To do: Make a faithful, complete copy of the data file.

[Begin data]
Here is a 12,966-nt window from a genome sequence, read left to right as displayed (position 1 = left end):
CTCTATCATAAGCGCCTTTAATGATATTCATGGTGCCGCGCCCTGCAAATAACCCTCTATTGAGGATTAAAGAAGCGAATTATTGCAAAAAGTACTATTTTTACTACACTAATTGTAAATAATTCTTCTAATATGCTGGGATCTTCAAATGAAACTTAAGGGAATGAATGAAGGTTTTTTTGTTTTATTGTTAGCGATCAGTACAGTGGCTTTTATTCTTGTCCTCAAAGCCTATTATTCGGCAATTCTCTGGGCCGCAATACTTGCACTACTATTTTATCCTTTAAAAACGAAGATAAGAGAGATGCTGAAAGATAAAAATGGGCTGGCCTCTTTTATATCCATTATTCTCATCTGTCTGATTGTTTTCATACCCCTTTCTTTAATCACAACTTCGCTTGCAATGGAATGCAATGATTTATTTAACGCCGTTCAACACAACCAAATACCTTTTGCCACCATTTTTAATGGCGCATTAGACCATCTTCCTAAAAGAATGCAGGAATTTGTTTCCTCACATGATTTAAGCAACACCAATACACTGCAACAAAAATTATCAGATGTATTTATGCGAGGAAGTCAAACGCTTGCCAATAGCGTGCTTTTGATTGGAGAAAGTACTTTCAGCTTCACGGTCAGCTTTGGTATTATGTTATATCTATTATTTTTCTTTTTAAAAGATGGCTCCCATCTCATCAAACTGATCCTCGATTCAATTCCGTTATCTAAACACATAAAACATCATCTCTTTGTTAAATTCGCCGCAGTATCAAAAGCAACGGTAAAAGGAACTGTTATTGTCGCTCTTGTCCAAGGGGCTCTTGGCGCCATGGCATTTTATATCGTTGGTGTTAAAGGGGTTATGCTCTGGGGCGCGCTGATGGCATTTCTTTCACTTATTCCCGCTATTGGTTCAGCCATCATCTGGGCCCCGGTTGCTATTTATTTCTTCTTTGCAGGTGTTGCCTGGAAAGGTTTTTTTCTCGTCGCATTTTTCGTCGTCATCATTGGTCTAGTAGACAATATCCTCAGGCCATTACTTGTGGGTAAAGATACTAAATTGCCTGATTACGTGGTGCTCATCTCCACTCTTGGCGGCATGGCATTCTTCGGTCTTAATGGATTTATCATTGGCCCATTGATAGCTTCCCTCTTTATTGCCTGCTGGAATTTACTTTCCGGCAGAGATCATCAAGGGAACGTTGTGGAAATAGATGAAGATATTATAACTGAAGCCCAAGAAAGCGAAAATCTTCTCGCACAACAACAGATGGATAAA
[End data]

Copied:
Here is a 12,966-nt window from a genome sequence, read left to right as displayed (position 1 = left end):
CTCTATCATAAGCGCCTTTAATGATATTCATGGTGCCGCGCCCTGCAAATAACCCTCTATTGAGGATTAAAGAAGCGAATTATTGCAAAAAGTACTATTTTTACTACACTAATTGTAAATAATTCTTCTAATATGCTGGGATCTTCAAATGAAACTTAAGGGAATGAATGAAGGTTTTTTTGTTTTATTGTTAGCGATCAGTACAGTGGCTTTTATTCTTGTCCTCAAAGCCTATTATTCGGCAATTCTCTGGGCCGCAATACTTGCACTACTATTTTATCCTTTAAAAACGAAGATAAGAGAGATGCTGAAAGATAAAAATGGGCTGGCCTCTTTTATATCCATTATTCTCATCTGTCTGATTGTTTTCATACCCCTTTCTTTAATCACAACTTCGCTTGCAATGGAATGCAATGATTTATTTAACGCCGTTCAACACAACCAAATACCTTTTGCCACCATTTTTAATGGCGCATTAGACCATCTTCCTAAAAGAATGCAGGAATTTGTTTCCTCACATGATTTAAGCAACACCAATACACTGCAACAAAAATTATCAGATGTATTTATGCGAGGAAGTCAAACGCTTGCCAATAGCGTGCTTTTGATTGGAGAAAGTACTTTCAGCTTCACGGTCAGCTTTGGTATTATGTTATATCTATTATTTTTCTTTTTAAAAGATGGCTCCCATCTCATCAAACTGATCCTCGATTCAATTCCGTTATCTAAACACATAAAACATCATCTCTTTGTTAAATTCGCCGCAGTATCAAAAGCAACGGTAAAAGGAACTGTTATTGTCGCTCTTGTCCAAGGGGCTCTTGGCGCCATGGCATTTTATATCGTTGGTGTTAAAGGGGTTATGCTCTGGGGCGCGCTGATGGCATTTCTTTCACTTATTCCCGCTATTGGTTCAGCCATCATCTGGGCCCCGGTTGCTATTTATTTCTTCTTTGCAGGTGTTGCCTGGAAAGGTTTTTTTCTCGTCGCATTTTTCGTCGTCATCATTGGTCTAGTAGACAATATCCTCAGGCCATTACTTGTGGGTAAAGATACTAAATTGCCTGATTACGTGGTGCTCATCTCCACTCTTGGCGGCATGGCATTCTTCGGTCTTAATGGATTTATCATTGGCCCATTGATAGCTTCCCTCTTTATTGCCTGCTGGAATTTACTTTCCGGCAGAGATCATCAAGGGAACGTTGTGGAAATAGATGAAGATATTATAACTGAAGCCCAAGAAAGCGAAAATCTTCTCGCACAACAACAGATGGATAAA